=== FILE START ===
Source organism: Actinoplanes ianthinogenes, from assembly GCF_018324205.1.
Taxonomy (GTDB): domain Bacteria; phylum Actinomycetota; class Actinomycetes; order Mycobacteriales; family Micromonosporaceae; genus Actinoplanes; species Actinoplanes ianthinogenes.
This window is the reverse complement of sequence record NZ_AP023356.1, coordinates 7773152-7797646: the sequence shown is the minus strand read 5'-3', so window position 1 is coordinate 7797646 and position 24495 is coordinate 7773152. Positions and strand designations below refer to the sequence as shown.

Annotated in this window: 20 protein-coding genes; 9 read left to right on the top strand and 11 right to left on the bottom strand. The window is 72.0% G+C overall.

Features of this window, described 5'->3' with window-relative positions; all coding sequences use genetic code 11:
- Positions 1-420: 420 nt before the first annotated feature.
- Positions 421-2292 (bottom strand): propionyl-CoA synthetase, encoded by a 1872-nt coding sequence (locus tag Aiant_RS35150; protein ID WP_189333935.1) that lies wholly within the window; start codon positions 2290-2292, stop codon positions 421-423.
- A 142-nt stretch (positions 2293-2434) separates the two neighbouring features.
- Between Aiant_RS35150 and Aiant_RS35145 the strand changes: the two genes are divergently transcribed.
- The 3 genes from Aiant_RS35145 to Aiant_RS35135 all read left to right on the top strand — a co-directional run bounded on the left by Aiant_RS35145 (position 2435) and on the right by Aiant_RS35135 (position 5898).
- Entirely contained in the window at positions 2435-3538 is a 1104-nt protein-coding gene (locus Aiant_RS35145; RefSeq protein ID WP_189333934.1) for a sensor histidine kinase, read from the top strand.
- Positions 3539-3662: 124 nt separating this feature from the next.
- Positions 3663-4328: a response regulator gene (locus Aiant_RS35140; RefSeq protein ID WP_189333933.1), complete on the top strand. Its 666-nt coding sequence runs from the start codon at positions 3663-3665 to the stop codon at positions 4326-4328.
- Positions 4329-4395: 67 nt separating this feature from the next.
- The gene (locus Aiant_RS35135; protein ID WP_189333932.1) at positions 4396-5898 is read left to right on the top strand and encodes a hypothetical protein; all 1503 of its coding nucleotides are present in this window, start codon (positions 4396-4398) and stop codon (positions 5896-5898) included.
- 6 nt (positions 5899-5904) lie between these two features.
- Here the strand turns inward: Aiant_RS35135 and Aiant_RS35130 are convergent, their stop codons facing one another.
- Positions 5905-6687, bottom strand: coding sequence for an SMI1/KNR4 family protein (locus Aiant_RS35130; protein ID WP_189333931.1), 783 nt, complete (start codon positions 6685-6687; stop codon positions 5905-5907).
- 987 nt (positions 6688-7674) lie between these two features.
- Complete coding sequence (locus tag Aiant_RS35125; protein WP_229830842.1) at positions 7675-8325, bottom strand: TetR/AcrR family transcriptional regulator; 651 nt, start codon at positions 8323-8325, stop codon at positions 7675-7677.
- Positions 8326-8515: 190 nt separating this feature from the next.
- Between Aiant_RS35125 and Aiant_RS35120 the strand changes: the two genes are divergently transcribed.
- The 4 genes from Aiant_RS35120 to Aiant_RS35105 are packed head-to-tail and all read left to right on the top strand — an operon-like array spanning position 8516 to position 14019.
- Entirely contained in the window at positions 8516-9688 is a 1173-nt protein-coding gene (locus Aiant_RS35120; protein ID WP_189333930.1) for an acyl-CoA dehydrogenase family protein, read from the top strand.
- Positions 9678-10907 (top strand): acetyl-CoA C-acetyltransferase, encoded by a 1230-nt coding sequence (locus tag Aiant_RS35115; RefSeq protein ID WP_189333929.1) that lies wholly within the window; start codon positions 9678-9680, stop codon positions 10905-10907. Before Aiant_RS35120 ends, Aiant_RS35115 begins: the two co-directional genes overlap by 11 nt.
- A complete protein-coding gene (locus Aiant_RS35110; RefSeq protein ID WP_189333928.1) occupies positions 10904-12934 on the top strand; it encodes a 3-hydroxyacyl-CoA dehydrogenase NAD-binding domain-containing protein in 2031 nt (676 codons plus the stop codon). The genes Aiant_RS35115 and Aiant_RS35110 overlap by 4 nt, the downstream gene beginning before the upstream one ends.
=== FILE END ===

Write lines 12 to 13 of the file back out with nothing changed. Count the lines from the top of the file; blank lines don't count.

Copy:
- Positions 3539-3662: 124 nt separating this feature from the next.
- Positions 3663-4328: a response regulator gene (locus Aiant_RS35140; RefSeq protein ID WP_189333933.1), complete on the top strand. Its 666-nt coding sequence runs from the start codon at positions 3663-3665 to the stop codon at positions 4326-4328.